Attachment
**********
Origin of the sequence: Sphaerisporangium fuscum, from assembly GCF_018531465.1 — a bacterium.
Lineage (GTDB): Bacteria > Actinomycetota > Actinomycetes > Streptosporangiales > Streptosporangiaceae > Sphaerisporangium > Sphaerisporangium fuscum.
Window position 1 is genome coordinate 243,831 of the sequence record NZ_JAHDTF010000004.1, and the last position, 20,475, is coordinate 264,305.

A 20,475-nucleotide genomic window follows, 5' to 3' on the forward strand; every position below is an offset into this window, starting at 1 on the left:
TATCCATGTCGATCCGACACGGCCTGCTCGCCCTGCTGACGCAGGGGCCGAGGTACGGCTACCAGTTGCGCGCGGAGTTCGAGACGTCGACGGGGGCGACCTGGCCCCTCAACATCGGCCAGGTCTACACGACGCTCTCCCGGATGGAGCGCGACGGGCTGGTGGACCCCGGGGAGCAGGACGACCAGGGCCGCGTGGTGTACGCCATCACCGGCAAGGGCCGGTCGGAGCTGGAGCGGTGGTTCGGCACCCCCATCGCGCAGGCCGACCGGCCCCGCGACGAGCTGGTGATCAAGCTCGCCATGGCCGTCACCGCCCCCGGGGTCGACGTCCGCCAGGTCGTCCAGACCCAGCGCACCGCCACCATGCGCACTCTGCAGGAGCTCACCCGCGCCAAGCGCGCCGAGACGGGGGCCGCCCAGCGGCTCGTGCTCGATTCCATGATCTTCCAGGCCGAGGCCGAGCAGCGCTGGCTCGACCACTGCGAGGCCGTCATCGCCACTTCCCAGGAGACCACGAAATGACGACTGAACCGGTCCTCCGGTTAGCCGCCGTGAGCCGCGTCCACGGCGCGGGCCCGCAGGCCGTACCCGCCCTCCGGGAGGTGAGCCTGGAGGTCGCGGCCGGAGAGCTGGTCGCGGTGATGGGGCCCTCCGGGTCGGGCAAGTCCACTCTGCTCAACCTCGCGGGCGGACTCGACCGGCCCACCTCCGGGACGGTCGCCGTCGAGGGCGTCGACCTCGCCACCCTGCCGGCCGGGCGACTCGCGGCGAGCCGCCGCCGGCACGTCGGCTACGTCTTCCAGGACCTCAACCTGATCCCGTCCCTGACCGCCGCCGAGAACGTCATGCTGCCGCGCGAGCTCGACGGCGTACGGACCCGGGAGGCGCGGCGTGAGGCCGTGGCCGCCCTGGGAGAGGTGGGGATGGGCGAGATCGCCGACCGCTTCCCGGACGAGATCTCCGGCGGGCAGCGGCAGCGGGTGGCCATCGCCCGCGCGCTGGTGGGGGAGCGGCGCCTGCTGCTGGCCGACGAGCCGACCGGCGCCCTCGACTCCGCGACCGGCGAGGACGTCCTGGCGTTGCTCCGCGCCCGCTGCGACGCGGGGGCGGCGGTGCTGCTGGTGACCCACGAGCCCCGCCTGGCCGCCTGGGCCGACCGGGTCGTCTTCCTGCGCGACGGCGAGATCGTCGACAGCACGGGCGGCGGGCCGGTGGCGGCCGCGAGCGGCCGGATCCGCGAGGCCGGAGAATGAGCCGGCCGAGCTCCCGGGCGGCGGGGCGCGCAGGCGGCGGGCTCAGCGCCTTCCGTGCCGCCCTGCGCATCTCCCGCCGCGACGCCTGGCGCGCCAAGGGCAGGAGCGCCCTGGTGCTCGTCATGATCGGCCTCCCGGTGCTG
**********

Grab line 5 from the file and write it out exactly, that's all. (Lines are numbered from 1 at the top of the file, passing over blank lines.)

TATCCATGTCGATCCGACACGGCCTGCTCGCCCTGCTGACGCAGGGGCCGAGGTACGGCTACCAGTTGCGCGCGGAGTTCGAGACGTCGACGGGGGCGACCTGGCCCCTCAACATCGGCCAGGTCTACACGACGCTCTCCCGGATGGAGCGCGACGGGCTGGTGGACCCCGGGGAGCAGGACGACCAGGGCCGCGTGGTGTACGCCATCACCGGCAAGGGCCGGTCGGAGCTGGAGCGGTGGTTCGGCACCCCCATCGCGCAGGCCGACCGGCCCCGCGACGAGCTGGTGATCAAGCTCGCCATGGCCGTCACCGCCCCCGGGGTCGACGTCCGCCAGGTCGTCCAGACCCAGCGCACCGCCACCATGCGCACTCTGCAGGAGCTCACCCGCGCCAAGCGCGCCGAGACGGGGGCCGCCCAGCGGCTCGTGCTCGATTCCATGATCTTCCAGGCCGAGGCCGAGCAGCGCTGGCTCGACCACTGCGAGGCCGTCATCGCCACTTCCCAGGAGACCACGAAATGACGACTGAACCGGTCCTCCGGTTAGCCGCCGTGAGCCGCGTCCACGGCGCGGGCCCGCAGGCCGTACCCGCCCTCCGGGAGGTGAGCCTGGAGGTCGCGGCCGGAGAGCTGGTCGCGGTGATGGGGCCCTCCGGGTCGGGCAAGTCCACTCTGCTCAACCTCGCGGGCGGACTCGACCGGCCCACCTCCGGGACGGTCGCCGTCGAGGGCGTCGACCTCGCCACCCTGCCGGCCGGGCGACTCGCGGCGAGCCGCCGCCGGCACGTCGGCTACGTCTTCCAGGACCTCAACCTGATCCCGTCCCTGACCGCCGCCGAGAACGTCATGCTGCCGCGCGAGCTCGACGGCGTACGGACCCGGGAGGCGCGGCGTGAGGCCGTGGCCGCCCTGGGAGAGGTGGGGATGGGCGAGATCGCCGACCGCTTCCCGGACGAGATCTCCGGCGGGCAGCGGCAGCGGGTGGCCATCGCCCGCGCGCTGGTGGGGGAGCGGCGCCTGCTGCTGGCCGACGAGCCGACCGGCGCCCTCGACTCCGCGACCGGCGAGGACGTCCTGGCGTTGCTCCGCGCCCGCTGCGACGCGGGGGCGGCGGTGCTGCTGGTGACCCACGAGCCCCGCCTGGCCGCCTGGGCCGACCGGGTCGTCTTCCTGCGCGACGGCGAGATCGTCGACAGCACGGGCGGCGGGCCGGTGGCGGCCGCGAGCGGCCGGATCCGCGAGGCCGGAGAATGAGCCGGCCGAGCTCCCGGGCGGCGGGGCGCGCAGGCGGCGGGCTCAGCGCCTTCCGTGCCGCCCTGCGCATCTCCCGCCGCGACGCCTGGCGCGCCAAGGGCAGGAGCGCCCTGGTGCTCGTCATGATCGGCCTCCCGGTGCTG